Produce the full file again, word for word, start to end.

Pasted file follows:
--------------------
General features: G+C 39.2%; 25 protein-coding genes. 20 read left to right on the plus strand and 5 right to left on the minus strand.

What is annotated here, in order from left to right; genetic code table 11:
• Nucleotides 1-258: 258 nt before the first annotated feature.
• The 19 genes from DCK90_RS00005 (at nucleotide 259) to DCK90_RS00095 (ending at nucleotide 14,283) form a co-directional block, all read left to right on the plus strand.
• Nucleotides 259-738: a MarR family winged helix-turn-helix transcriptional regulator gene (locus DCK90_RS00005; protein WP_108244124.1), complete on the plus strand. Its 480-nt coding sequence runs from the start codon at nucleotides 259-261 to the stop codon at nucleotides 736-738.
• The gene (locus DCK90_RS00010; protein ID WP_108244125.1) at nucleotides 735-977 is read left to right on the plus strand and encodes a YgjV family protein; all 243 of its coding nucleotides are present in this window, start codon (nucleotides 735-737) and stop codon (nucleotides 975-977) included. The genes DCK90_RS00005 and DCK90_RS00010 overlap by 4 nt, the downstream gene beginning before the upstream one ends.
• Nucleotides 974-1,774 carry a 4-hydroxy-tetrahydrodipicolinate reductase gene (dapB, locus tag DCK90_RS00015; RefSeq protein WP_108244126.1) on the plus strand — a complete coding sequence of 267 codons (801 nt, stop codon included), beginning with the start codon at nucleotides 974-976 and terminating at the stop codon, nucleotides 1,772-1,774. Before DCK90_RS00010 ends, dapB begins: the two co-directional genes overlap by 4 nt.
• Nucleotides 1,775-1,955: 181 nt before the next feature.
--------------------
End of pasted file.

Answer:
General features: G+C 39.2%; 25 protein-coding genes. 20 read left to right on the plus strand and 5 right to left on the minus strand.

What is annotated here, in order from left to right; genetic code table 11:
• Nucleotides 1-258: 258 nt before the first annotated feature.
• The 19 genes from DCK90_RS00005 (at nucleotide 259) to DCK90_RS00095 (ending at nucleotide 14,283) form a co-directional block, all read left to right on the plus strand.
• Nucleotides 259-738: a MarR family winged helix-turn-helix transcriptional regulator gene (locus DCK90_RS00005; protein WP_108244124.1), complete on the plus strand. Its 480-nt coding sequence runs from the start codon at nucleotides 259-261 to the stop codon at nucleotides 736-738.
• The gene (locus DCK90_RS00010; protein ID WP_108244125.1) at nucleotides 735-977 is read left to right on the plus strand and encodes a YgjV family protein; all 243 of its coding nucleotides are present in this window, start codon (nucleotides 735-737) and stop codon (nucleotides 975-977) included. The genes DCK90_RS00005 and DCK90_RS00010 overlap by 4 nt, the downstream gene beginning before the upstream one ends.
• Nucleotides 974-1,774 carry a 4-hydroxy-tetrahydrodipicolinate reductase gene (dapB, locus tag DCK90_RS00015; RefSeq protein WP_108244126.1) on the plus strand — a complete coding sequence of 267 codons (801 nt, stop codon included), beginning with the start codon at nucleotides 974-976 and terminating at the stop codon, nucleotides 1,772-1,774. Before DCK90_RS00010 ends, dapB begins: the two co-directional genes overlap by 4 nt.
• Nucleotides 1,775-1,955: 181 nt before the next feature.